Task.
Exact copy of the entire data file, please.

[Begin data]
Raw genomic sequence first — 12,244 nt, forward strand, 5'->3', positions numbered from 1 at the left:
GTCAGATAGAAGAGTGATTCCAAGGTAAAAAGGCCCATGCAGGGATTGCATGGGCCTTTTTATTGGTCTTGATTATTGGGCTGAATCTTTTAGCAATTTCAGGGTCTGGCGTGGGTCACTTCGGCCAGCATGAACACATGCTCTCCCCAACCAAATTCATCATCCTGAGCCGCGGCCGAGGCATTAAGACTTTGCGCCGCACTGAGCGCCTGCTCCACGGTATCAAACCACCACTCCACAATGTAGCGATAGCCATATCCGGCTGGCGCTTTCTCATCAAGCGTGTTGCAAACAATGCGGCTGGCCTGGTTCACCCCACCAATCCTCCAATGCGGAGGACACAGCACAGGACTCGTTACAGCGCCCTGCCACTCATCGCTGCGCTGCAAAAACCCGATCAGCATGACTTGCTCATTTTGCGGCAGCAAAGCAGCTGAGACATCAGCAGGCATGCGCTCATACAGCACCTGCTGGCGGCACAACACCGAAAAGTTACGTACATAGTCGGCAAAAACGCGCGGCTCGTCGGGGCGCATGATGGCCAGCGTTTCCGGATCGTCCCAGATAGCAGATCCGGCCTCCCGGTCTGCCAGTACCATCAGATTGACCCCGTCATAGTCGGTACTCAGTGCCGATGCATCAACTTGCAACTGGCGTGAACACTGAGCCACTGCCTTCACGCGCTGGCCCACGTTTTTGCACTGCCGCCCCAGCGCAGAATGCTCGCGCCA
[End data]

Raw genomic sequence first — 12,244 nt, forward strand, 5'->3', positions numbered from 1 at the left:
GTCAGATAGAAGAGTGATTCCAAGGTAAAAAGGCCCATGCAGGGATTGCATGGGCCTTTTTATTGGTCTTGATTATTGGGCTGAATCTTTTAGCAATTTCAGGGTCTGGCGTGGGTCACTTCGGCCAGCATGAACACATGCTCTCCCCAACCAAATTCATCATCCTGAGCCGCGGCCGAGGCATTAAGACTTTGCGCCGCACTGAGCGCCTGCTCCACGGTATCAAACCACCACTCCACAATGTAGCGATAGCCATATCCGGCTGGCGCTTTCTCATCAAGCGTGTTGCAAACAATGCGGCTGGCCTGGTTCACCCCACCAATCCTCCAATGCGGAGGACACAGCACAGGACTCGTTACAGCGCCCTGCCACTCATCGCTGCGCTGCAAAAACCCGATCAGCATGACTTGCTCATTTTGCGGCAGCAAAGCAGCTGAGACATCAGCAGGCATGCGCTCATACAGCACCTGCTGGCGGCACAACACCGAAAAGTTACGTACATAGTCGGCAAAAACGCGCGGCTCGTCGGGGCGCATGATGGCCAGCGTTTCCGGATCGTCCCAGATAGCAGATCCGGCCTCCCGGTCTGCCAGTACCATCAGATTGACCCCGTCATAGTCGGTACTCAGTGCCGATGCATCAACTTGCAACTGGCGTGAACACTGAGCCACTGCCTTCACGCGCTGGCCCACGTTTTTGCACTGCCGCCCCAGCGCAGAATGCTCGCGCCA